Well, systems 1-5,11-15 and 26-30 are just other rating algorithms that lie somewhere on the cutting floor. They didn’t make the grade before going live. The reason for not changing the names of any of the systems that are live is that people who I was sharing all of the model building information with were used to the names of all the systems and therefore, it felt wrong to change them. In addition, I was also used to the names of the systems and became quite fond of system 8 etc. so I didn’t want to change the names for anything fancier.
Systems 16-20 were multiple bets systems based on building multiple bets from the single bet systems. They were proofed on the blog last year but were very high risk, high return and not suited to portfolio betting. They provided me with my highest winning day on betting ever last season but also accounted for a steady stream of losses, so they were dropped from the portfolio of systems this season. The results remain on the blog.
Systems 9,10,23,24 and 25 were all live last season but were dropped for this season. They were all dropped for the same reason of not having enough turnover.
As for the results last season, they are all on the blog and proofed independently by the Secret Betting Club.
Where did systems 31,32,33 come from? Well, using the same approach to the first two algorithms, I built a new algorithm in the Summer of 2011 to use for this season. This is the 3rd algorithm.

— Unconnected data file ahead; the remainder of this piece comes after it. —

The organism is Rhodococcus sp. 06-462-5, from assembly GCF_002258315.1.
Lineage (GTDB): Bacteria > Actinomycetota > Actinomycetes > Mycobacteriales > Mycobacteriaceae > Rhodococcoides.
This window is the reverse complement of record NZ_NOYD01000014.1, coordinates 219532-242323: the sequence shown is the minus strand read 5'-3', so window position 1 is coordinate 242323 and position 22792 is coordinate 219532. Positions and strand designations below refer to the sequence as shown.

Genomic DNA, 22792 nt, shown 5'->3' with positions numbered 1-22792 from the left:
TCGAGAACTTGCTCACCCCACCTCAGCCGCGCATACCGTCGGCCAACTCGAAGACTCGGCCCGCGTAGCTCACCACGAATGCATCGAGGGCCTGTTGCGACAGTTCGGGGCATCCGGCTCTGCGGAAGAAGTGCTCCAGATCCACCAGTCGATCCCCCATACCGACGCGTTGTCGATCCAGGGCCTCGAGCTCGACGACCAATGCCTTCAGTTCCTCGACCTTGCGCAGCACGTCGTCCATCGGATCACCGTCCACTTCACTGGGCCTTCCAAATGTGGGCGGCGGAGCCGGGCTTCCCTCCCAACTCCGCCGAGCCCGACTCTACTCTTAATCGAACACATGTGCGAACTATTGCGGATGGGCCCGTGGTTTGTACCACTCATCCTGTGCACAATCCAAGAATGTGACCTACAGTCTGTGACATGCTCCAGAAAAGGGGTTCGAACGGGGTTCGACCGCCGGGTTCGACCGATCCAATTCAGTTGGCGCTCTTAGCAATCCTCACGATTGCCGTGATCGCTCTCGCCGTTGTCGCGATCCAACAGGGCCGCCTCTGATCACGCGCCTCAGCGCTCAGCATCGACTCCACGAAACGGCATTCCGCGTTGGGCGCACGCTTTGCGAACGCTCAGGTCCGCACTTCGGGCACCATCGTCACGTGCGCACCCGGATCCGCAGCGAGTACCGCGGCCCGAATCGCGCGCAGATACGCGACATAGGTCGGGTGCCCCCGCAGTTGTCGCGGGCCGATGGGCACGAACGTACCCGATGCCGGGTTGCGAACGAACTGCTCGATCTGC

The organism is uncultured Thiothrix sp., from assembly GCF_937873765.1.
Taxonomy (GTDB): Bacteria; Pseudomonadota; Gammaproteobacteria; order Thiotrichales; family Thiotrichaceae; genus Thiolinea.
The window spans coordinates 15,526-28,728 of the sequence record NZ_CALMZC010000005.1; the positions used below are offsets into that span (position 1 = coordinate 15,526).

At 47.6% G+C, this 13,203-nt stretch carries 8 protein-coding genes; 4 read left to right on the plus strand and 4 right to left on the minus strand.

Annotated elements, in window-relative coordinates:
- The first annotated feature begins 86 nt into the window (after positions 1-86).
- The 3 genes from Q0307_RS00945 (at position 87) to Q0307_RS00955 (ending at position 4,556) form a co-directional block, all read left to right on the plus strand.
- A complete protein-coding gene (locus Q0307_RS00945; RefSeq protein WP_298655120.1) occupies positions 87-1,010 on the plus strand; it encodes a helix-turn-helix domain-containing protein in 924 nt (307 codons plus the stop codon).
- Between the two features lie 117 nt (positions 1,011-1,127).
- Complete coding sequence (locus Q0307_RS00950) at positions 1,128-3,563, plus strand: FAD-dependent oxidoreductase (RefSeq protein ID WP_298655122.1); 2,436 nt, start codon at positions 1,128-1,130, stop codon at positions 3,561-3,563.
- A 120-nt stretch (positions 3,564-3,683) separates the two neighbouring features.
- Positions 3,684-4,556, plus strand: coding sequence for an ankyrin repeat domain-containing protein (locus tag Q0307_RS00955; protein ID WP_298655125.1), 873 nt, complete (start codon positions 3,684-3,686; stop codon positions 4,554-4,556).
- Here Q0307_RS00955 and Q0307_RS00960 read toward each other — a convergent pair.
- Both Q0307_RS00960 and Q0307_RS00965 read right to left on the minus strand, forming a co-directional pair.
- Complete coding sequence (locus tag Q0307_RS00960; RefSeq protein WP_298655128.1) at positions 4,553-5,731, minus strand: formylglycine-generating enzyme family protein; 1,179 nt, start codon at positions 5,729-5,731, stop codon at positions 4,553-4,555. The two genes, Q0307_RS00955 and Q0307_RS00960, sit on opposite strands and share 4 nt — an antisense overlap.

What are systems TOX, STOY and STOZ? Well, after building the 3rd algorithm in the Summer, I had a couple of weeks left before the season started. I started reading about someone who had built a Similar Games Model for Basketball games in the US and I decided I’d like the challenge of trying to do the same for the footie this season. Obviously, to ensure I don’t do anything mad, I’d cross refer the SGM with my ratings algorithms so every team that appears on these systems appears on one of my algorithms.
The names don’t mean anything to anyone apart from me and again, due to the fact I’m used to the names, I’ll keep them as they are.
During backtesting, the SGM systems produced the best results I’ve ever seen from a football system, so I had very high hopes for this season for these bets. So far, they’ve been rubbish and to outsiders, may look like I’m wasting my time doing an hour’s extra work every week to find and track these bets but I don’t tend to be wrong too often about systems. Long-term, I’ll be surprised if the returns from these SGM systems don’t beat all my other systems. However, at the moment, they are trailing way behind and are actually loss making as of today this season. Quite an achievement considering all 3 rating algorithms are in profit! Anyway, you’ve all heard of the Tortoise and the Hare, so don’t write these systems off yet.
Amazingly, I’ve managed to write a summary of the systems in exactly 1500 words. Just!
Here’s a diagram which explains it all with no words. :)
(and that readers, is 1,500 words)